While most award categories at advertising’s annual Cannes Lions festival are pretty clear-cut, Titanium has been a notable (and intentional) exception.
The Titanium Lion was founded in 2003 to recognize work that “causes the industry to stop in its tracks and reconsider the way forward,” Wieden + Kennedy co-founder Dan Wieden famously said when announcing the initiative.
In the more than 15 years since, Titanium has become one of the most sought-after prizes at Cannes, with the nominees and winners often sparking more debate than nearly any other category. Last year’s top winner in Titanium was The Palau Pledge, which blended creativity and public policy to help avert environmental destruction in the island nation of Palau.
This year’s Titanium shortlist has been announced, and as you’ll see below, it spans many of advertising’s most talked-about campaigns of the past year—along with a few that might be new to you.
The United States dominated the shortlist, with a daunting 11 of the 20 finalists coming from U.S. shops. The U.K. had two, and there was one shortlisted nominee each from Spain, Germany, the United Arab Emirates, Israel, Colombia, Poland and France. Winners will be announced at the Cannes Lions awards show on June 21.
Domino’s, ‘Paving for Pizza’
Agency: Crispin Porter Bogusky
Brands often like to say how much they care about you and your community, but how many are willing to roll up their sleeves and get their hands dirty? Domino’s sparked national attention and acclaim last year when it offered to help fix potholes in towns across America (by way of $5,000 grants to local governments willing to accept the chain’s generosity). The “Paving for Pizza” campaign drew 137,000 requests in its first two months, motivating the brand to expand it to all 50 states.
Adidas, ‘Billie Jean King Your Shoes’
Agency: TBWA\Chiat\Day New York
As part of the Adidas “Here to Create Change” campaign, the shoe brand commemorated the 45th anniversary of Billie Jean King’s victory in 1973’s “Battle of the Sexes” against Bobby Riggs. The first step was creating limited-edition shoes similar to her iconic blue pair from her showdown with Riggs, but fans were also encouraged to make their own versions by spraying blue paint onto any shoes they could find—including competitor brands.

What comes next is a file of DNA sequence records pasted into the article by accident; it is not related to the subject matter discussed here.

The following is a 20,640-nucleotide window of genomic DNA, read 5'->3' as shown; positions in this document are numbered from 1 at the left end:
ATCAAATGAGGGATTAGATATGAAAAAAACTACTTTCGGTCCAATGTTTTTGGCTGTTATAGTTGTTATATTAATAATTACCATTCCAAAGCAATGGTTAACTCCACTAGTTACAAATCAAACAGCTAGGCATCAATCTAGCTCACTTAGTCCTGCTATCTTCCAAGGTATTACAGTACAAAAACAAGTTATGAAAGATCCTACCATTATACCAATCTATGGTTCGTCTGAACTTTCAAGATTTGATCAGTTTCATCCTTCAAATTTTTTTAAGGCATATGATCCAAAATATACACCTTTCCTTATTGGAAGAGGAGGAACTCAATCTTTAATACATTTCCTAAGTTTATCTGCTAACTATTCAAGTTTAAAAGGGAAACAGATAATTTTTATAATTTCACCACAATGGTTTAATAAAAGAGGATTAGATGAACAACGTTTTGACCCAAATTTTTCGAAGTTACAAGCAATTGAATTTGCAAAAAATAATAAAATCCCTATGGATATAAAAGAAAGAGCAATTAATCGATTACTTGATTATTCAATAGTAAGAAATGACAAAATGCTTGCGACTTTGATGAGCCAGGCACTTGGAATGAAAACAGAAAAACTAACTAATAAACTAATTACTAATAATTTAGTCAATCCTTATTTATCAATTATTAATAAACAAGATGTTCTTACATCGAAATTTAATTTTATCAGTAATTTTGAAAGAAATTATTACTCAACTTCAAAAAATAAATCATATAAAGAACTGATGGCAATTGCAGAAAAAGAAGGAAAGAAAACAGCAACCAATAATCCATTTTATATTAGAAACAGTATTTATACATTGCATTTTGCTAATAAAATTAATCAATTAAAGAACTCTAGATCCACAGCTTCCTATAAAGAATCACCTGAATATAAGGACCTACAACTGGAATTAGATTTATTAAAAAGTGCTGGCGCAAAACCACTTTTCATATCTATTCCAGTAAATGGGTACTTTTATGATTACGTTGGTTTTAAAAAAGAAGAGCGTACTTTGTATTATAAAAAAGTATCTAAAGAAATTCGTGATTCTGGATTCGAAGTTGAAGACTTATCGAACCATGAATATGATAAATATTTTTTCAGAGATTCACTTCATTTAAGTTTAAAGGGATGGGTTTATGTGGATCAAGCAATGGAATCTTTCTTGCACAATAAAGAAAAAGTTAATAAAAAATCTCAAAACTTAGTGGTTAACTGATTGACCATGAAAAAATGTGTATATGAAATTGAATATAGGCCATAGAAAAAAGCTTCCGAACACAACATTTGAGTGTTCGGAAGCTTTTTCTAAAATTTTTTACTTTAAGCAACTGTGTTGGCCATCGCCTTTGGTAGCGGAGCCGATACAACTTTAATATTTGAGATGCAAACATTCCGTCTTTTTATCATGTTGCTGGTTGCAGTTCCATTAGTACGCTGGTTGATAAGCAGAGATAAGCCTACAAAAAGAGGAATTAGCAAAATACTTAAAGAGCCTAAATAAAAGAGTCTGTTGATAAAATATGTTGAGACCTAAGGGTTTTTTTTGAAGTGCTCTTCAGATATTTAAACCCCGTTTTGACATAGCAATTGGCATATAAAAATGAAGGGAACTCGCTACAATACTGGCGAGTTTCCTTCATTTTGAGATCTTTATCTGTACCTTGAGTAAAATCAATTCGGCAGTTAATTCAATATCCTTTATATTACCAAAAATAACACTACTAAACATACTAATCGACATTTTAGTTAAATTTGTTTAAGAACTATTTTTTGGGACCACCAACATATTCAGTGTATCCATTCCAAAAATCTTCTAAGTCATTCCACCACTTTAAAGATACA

Columbia Journalism Review, ‘The Fake News Stand’
Agency: TBWA\Chiat\Day New York
Can fake news fight fake news? The Columbia Journalism Review hoped so with this project that stocked a newsstand in New York with fictional magazines whose cover stories were drawn from false headlines that had circulated widely online. Inside each publication was CJR’s guide to spotting misinformation before you share it.
Microsoft, ‘Changing the Game’
Agency: McCann New York
With the Xbox Adaptive Controller, Microsoft found a way to create an even playing field for gamers with disabilities or limited motor function. Through innovative and customizable interface design, the project allowed these players to finally move and interact as quickly as their friends.
Nike, ‘Dream Crazy’
Agency: Wieden + Kennedy Portland
Nike kicked off the 30th anniversary of its Just Do It tagline with an ad that quickly drew all eyes onto the brand. Quarterback Colin Kaepernick, sidelined after kneeling during the national anthem to protest police violence, suddenly became the face of the brand, with his truncated career summarized by the line, “Believe in something, even if it means sacrificing everything.” The print ad, which debuted as a tweet by Kaepernick, elicited vocal criticism from Donald Trump and others, but Nike’s sales saw substantial growth.